What questions do you still have?

- Who writes the state standards? Why do they make the decisions they do?
- Are there any good books that cover this? Was that Modern Geometry book good?

How can it apply to classroom practice?

I am not sure yet, I need to think about this more.

February 7, 2011 at 8:57 pm (All, geometric thinking exit blogs)

What did you learn?

It’s amazing to me how much of this stuff I still remember from high school. I don’t think I’ve constructed a perpendicular bisector with a compass since about 1990, but I did it so many times back then (and liked geometry so much) that it stuck with me.

Have I mentioned that I love geometry? Also, constructions make good art.

What questions do you still have?

I feel like too many of my students don’t like math. It seems like an abnormally large number of people, given that math is so ubiquitous. I want to know how I can find a way to help my students learn to like math more than they do.

How can it apply to classroom practice?

Maybe I need to start by asking them some questions about their feelings and history with math.

January 31, 2011 at 9:18 pm (All, geometric thinking exit blogs)

What did you learn?

One of the things I’ve been thinking about off and on lately is one of the questions asked in class: “What is technology?” I’ve also been watching some videos lately about the connections between art and mathematics that are really blossoming in origami lately. Putting these two things together, I am beginning to be very curious about using more art and science in the classroom as ways of implementing “technology.”

What questions do you still have?

I am wondering if technology might not be defined as anything not typically used in a classroom that can be used to further learning.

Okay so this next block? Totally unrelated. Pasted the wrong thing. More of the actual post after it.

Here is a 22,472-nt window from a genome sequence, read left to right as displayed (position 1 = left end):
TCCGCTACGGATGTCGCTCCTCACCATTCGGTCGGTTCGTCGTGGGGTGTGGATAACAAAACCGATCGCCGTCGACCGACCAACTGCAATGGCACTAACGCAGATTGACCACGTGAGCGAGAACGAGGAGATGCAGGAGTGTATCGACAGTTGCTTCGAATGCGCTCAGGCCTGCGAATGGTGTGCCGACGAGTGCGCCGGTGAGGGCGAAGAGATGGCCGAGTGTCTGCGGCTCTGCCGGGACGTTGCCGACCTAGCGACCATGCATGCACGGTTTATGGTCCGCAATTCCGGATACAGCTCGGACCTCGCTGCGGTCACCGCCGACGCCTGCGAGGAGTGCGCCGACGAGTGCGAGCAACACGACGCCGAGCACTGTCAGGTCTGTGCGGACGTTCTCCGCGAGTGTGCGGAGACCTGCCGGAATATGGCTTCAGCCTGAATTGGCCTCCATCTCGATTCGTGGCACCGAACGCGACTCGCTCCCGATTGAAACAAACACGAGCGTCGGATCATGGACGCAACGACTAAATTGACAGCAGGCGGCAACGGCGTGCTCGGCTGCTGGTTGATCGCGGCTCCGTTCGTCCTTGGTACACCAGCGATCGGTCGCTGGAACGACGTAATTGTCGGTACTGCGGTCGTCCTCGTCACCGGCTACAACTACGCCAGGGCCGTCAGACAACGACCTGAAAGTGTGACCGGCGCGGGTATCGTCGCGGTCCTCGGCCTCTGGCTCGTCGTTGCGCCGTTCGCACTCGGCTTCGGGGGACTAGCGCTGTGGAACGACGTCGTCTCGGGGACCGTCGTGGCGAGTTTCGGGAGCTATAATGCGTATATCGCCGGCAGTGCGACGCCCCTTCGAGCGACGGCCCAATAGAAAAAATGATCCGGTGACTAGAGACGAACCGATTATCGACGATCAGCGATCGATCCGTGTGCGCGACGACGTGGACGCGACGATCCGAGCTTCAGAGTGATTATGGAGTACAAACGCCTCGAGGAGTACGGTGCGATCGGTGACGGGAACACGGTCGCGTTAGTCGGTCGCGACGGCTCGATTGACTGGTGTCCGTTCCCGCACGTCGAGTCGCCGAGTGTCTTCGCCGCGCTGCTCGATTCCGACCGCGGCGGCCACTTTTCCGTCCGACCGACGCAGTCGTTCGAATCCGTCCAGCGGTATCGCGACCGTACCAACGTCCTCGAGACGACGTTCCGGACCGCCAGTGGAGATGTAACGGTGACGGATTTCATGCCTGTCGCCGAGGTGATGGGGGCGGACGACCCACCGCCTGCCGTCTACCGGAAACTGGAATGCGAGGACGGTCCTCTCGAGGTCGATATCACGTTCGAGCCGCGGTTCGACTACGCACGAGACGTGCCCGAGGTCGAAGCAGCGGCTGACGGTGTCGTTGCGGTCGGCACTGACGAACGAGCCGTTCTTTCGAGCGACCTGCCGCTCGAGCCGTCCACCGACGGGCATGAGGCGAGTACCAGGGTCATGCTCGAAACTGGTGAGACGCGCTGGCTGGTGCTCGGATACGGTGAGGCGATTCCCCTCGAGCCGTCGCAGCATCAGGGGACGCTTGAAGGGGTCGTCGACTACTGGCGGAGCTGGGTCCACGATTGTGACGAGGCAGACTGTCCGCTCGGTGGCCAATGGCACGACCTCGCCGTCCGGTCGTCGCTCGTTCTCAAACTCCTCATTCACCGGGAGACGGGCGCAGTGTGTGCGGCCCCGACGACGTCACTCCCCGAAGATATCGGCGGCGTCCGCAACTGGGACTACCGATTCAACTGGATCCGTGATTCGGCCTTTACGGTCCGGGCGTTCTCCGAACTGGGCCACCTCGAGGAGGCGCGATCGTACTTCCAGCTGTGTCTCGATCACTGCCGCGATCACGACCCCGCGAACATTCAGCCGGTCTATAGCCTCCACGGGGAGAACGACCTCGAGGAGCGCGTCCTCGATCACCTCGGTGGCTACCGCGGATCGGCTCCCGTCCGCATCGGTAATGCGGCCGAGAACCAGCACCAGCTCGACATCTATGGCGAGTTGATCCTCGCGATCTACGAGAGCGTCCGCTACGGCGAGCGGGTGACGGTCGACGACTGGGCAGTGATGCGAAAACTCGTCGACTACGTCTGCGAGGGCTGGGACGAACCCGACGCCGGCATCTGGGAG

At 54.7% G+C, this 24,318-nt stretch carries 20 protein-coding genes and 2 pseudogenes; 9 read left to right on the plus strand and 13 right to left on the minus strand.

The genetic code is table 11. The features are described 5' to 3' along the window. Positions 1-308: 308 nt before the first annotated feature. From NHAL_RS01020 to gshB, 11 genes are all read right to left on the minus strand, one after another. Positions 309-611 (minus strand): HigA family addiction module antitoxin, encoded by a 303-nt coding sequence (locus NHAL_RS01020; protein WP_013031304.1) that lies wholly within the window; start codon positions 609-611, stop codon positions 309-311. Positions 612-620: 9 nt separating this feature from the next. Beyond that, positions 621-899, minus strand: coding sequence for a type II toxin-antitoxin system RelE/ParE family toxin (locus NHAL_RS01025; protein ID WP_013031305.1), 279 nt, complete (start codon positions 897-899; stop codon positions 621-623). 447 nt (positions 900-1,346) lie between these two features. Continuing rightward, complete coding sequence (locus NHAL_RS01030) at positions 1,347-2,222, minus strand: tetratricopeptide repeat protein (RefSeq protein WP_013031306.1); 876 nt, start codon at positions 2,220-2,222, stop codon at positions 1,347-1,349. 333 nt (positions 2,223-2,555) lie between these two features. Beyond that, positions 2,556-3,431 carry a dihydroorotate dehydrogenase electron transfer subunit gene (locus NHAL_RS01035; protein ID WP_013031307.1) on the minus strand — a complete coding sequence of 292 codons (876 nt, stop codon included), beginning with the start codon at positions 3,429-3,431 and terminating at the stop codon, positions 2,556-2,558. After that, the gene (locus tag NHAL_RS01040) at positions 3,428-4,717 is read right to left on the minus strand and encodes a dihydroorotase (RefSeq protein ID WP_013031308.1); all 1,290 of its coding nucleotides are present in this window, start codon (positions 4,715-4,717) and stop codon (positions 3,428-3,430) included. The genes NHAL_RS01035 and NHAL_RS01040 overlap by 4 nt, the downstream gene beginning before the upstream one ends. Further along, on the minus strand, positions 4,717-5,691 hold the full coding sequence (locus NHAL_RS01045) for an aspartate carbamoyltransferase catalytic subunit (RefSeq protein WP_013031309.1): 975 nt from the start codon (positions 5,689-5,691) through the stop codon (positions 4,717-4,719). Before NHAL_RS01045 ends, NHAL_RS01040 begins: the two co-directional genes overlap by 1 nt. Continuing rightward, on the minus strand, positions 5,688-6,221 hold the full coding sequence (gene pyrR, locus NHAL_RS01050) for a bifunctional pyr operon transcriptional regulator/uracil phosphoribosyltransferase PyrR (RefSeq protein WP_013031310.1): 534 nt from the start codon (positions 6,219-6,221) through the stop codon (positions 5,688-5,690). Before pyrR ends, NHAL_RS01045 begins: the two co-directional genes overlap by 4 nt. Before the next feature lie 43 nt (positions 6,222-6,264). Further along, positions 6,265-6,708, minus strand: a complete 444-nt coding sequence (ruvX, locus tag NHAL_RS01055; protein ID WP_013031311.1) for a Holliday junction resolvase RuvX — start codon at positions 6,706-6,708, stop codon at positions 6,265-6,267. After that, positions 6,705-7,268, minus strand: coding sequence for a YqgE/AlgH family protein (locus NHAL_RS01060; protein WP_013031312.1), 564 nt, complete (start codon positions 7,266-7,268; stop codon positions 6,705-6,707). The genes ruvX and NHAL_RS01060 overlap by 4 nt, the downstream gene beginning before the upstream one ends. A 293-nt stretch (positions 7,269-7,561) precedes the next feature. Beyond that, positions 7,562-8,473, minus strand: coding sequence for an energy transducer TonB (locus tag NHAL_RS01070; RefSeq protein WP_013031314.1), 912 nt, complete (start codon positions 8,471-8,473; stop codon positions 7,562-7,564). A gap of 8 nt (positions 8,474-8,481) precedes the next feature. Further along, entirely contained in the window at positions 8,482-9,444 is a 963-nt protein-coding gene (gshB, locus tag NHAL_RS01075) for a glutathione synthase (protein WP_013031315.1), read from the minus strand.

How can it apply to classroom practice?

I am not sure yet. So far I’ve begun by showing two of the most interesting videos to my students. I’d like to move beyond that and start creating more art- and science-based tasks for my students, but I don’t feel like I know enough yet to do that. So I need to learn more.

January 31, 2011 at 8:33 pm (All, geometric thinking exit blogs)

What did you learn?

What stuck with me the most was the discussion about language in geometry. I found myself thinking about all the specialized language that’s also used in algebra (what I’m teaching now), and realized that it’s a bit like learning a foreign language, except that the language learning part is implied and not really explicit. I think in geometry there is more emphasis on vocabulary, but this is also important in other fields of mathematics. I also got to thinking that students are likely to encounter other fields with specialized language, but that math might be the first major one.

What questions do you still have?

I want to know if a greater emphasis on language development in earlier math might not help students with their learning later down the road.

How can it apply to classroom practice?

I think I might try to take time out once or twice a week to talk specifically about terms, what they mean, and how they relate, to help students clarify their conceptual understanding.